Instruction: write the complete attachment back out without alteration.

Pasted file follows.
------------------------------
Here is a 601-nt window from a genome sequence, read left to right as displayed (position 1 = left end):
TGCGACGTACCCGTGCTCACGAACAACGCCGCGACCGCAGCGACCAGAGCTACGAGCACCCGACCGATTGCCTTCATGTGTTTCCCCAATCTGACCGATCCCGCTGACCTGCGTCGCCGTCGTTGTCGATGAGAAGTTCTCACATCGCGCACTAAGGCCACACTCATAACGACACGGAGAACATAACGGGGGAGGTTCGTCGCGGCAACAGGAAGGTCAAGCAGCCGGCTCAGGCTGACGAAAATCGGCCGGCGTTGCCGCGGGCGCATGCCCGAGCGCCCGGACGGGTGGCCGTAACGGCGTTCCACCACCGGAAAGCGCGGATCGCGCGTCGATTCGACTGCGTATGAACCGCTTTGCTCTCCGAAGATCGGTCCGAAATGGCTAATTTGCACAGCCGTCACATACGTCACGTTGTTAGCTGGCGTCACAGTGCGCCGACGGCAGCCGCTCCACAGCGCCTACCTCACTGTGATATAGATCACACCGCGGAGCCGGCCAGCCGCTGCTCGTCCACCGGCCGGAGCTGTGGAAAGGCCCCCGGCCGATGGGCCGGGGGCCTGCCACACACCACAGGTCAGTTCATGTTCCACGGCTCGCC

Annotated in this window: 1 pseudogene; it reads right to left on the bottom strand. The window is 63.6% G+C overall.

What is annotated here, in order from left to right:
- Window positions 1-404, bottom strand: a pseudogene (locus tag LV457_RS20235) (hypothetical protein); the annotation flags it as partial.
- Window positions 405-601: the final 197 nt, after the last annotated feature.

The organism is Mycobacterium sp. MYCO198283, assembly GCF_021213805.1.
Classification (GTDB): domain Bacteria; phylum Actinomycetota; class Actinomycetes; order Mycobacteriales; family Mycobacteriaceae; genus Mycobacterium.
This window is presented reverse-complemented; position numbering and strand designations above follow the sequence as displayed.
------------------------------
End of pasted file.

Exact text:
Here is a 601-nt window from a genome sequence, read left to right as displayed (position 1 = left end):
TGCGACGTACCCGTGCTCACGAACAACGCCGCGACCGCAGCGACCAGAGCTACGAGCACCCGACCGATTGCCTTCATGTGTTTCCCCAATCTGACCGATCCCGCTGACCTGCGTCGCCGTCGTTGTCGATGAGAAGTTCTCACATCGCGCACTAAGGCCACACTCATAACGACACGGAGAACATAACGGGGGAGGTTCGTCGCGGCAACAGGAAGGTCAAGCAGCCGGCTCAGGCTGACGAAAATCGGCCGGCGTTGCCGCGGGCGCATGCCCGAGCGCCCGGACGGGTGGCCGTAACGGCGTTCCACCACCGGAAAGCGCGGATCGCGCGTCGATTCGACTGCGTATGAACCGCTTTGCTCTCCGAAGATCGGTCCGAAATGGCTAATTTGCACAGCCGTCACATACGTCACGTTGTTAGCTGGCGTCACAGTGCGCCGACGGCAGCCGCTCCACAGCGCCTACCTCACTGTGATATAGATCACACCGCGGAGCCGGCCAGCCGCTGCTCGTCCACCGGCCGGAGCTGTGGAAAGGCCCCCGGCCGATGGGCCGGGGGCCTGCCACACACCACAGGTCAGTTCATGTTCCACGGCTCGCC

Annotated in this window: 1 pseudogene; it reads right to left on the bottom strand. The window is 63.6% G+C overall.

What is annotated here, in order from left to right:
- Window positions 1-404, bottom strand: a pseudogene (locus tag LV457_RS20235) (hypothetical protein); the annotation flags it as partial.
- Window positions 405-601: the final 197 nt, after the last annotated feature.

The organism is Mycobacterium sp. MYCO198283, assembly GCF_021213805.1.
Classification (GTDB): domain Bacteria; phylum Actinomycetota; class Actinomycetes; order Mycobacteriales; family Mycobacteriaceae; genus Mycobacterium.
This window is presented reverse-complemented; position numbering and strand designations above follow the sequence as displayed.